4. The Renin–Angiotensin System and Convergent Signaling Pathways in Glioblastoma

The RAS has been proposed to play an important role in the TME[19]  in various cancer types, including lung cancer, through its effect on tumor cells, non-malignant cells, hypoxia, angiogenesis, and the inflammatory response [67]. The RAS is a complex physiological system and has a multitude of interactions with many different convergent signaling pathways that operate in carcinogenesis.

The RAS, as a constituent of the TME, is involved in several hallmarks of cancer, including angiogenesis, hypoxia, and tumor cell proliferation [68]. Components of the RAS are expressed in different types of cancer including colon adenocarcinoma[69] and malignant melanoma[70]. RAS components are also expressed by CSCs in oral cavity SCC [71][72], renal clear cell carcinoma[73], primary[74] , and metastatic[75], cutaneous SCC, metastatic colon adenocarcinoma[76] , metastatic malignant melanoma [77][78], and GB[79]. In GB, prorenin receptor (PRR), AT1R, and angiotensin II receptor 2 are co-expressed with stemness-associated markers [79]. PRR is highly expressed in GB compared with lower-grade gliomas; this higher expression of PRR in higher-grade glioma is notable as the Wnt/β-catenin signaling pathway is implicated in the self-renewal of stem cells [80].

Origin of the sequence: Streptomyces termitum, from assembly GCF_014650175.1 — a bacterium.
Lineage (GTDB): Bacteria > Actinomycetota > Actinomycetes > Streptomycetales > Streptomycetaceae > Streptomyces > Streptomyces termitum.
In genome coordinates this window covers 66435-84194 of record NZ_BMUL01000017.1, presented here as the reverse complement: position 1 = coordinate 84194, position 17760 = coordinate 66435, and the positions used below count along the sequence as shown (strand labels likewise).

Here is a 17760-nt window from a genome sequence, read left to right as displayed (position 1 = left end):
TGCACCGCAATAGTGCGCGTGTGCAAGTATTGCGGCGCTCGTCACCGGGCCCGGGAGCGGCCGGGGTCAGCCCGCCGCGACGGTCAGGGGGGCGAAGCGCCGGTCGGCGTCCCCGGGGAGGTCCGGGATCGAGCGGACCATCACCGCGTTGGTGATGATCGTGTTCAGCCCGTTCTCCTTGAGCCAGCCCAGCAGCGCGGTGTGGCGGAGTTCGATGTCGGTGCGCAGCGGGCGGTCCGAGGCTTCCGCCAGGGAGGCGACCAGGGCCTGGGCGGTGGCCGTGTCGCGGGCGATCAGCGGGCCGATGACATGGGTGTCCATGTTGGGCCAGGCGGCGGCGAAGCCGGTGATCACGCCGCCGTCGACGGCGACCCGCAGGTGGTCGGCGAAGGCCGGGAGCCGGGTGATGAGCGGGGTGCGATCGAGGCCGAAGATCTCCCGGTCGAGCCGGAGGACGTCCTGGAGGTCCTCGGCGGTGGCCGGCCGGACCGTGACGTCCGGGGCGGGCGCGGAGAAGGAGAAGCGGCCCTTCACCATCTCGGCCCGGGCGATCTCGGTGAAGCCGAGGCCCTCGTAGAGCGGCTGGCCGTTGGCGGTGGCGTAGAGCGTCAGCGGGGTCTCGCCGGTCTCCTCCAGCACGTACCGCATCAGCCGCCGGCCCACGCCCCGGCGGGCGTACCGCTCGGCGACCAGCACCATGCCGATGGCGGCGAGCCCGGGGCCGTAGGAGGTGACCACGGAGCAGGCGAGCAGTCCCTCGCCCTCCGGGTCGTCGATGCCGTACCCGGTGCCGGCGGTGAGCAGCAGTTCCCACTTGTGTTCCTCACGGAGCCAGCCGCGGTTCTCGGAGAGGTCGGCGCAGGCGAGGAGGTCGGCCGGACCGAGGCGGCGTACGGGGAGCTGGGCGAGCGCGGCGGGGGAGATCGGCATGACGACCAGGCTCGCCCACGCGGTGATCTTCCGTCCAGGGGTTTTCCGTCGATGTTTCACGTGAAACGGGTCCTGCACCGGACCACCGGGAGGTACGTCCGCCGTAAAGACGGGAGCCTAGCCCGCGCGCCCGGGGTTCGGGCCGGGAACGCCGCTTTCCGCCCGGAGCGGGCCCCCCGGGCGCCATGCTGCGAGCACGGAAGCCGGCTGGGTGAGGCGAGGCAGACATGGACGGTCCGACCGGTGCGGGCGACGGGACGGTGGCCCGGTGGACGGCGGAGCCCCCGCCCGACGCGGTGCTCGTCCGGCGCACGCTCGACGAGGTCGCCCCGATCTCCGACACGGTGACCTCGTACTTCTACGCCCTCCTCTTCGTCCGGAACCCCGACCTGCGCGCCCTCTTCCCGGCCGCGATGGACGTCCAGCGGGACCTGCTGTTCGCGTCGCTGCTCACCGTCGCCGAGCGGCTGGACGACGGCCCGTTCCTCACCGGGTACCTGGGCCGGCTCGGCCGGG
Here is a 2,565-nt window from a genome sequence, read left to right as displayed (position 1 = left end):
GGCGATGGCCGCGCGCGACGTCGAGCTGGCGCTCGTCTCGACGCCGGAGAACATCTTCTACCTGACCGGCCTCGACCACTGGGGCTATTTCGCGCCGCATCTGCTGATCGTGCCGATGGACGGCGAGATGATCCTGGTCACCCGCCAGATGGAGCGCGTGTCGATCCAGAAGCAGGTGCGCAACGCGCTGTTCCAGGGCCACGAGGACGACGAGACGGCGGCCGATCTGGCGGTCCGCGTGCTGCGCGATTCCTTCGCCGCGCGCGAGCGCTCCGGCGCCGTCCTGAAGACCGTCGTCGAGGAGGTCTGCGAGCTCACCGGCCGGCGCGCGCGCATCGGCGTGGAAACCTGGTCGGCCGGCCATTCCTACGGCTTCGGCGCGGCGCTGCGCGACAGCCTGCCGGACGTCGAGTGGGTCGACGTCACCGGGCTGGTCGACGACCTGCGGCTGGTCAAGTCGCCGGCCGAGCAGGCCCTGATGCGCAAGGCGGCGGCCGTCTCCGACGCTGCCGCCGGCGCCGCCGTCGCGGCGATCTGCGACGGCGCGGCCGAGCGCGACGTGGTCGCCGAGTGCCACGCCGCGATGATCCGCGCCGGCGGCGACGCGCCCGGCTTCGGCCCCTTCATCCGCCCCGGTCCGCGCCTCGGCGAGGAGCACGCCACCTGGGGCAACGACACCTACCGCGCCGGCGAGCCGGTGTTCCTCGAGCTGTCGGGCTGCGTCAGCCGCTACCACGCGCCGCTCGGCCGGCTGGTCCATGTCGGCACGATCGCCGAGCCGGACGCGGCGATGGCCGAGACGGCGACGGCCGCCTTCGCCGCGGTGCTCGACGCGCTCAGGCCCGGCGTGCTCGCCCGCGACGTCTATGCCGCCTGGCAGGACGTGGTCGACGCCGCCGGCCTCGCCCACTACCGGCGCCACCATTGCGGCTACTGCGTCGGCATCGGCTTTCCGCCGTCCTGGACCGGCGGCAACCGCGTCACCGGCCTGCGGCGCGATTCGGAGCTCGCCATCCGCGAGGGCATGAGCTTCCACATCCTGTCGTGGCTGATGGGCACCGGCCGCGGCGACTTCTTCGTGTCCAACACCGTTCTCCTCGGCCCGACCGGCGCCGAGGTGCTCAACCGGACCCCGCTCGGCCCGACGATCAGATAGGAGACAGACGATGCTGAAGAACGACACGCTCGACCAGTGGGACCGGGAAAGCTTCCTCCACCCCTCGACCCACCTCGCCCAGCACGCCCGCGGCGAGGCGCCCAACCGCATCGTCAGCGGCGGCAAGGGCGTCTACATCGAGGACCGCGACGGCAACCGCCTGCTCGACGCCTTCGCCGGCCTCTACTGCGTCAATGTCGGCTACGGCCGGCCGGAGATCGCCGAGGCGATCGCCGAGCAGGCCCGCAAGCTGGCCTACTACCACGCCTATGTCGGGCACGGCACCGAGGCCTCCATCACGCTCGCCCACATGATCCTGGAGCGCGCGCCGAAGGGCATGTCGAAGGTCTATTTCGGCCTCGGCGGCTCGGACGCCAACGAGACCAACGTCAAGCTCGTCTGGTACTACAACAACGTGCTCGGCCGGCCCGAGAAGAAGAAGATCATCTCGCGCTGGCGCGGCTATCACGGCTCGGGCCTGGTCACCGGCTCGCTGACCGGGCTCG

The Wnt/β-catenin signaling pathway, which sits downstream of the RAS, is implicated in tumor initiation in several cancer types [81] In brief, this pathway results in active β-catenin translocating into the nucleus, upregulating the expression of oncogenes such as c-MYC, AXIN2, and CCND1 [81]. PRR is a component of the Wnt receptor complex and acts as an adapter between vacuolar H + -adenosine triphosphate (V-ATPase) and low-density lipoprotein receptor-related protein 6. V-ATPase, a proton pump, is essential for cellular acidification and is involved in the mechanism for β-catenin activation [82]. This process facilitates binding of Wnts to their respective Wnt receptor complex [83]. Further, PRR promotes brain cancers via the Wnt/β-catenin signaling pathway, and in addition to being a membrane receptor, exists in the cytoplasm and increases the protein expression of Wnt2 within glioma cells[80]. This evidence underscores the PRR as a potential oncoprotein via Wnt/β-catenin pathway-related carcinogenesis[81], which influences cell stemness [84], tumorigenesis, and cellular proliferation [85][86]. Renin is expressed in GB and may contribute to the mechanisms of neovascularization in GB[87]. Furthermore, downregulation of the Ang(1–7)/MAS signaling axis by podocalyxin results in enhanced GB cell invasion and proliferation [88]. Finally, bypass loops of the RAS involving various cathepsins that may also contribute to the proliferative activity in GB, for example, cathepsin G coverts ATI to AII and from AGT directly to ATII, which binds to AT 1R, to promote cancer progression[89][90][91]. GB CSCs have been shown to secrete Wnt-induced signaling protein 1 that promotes the survival of both the CSCs and M2 TAMs to promote a pro-TME[92] .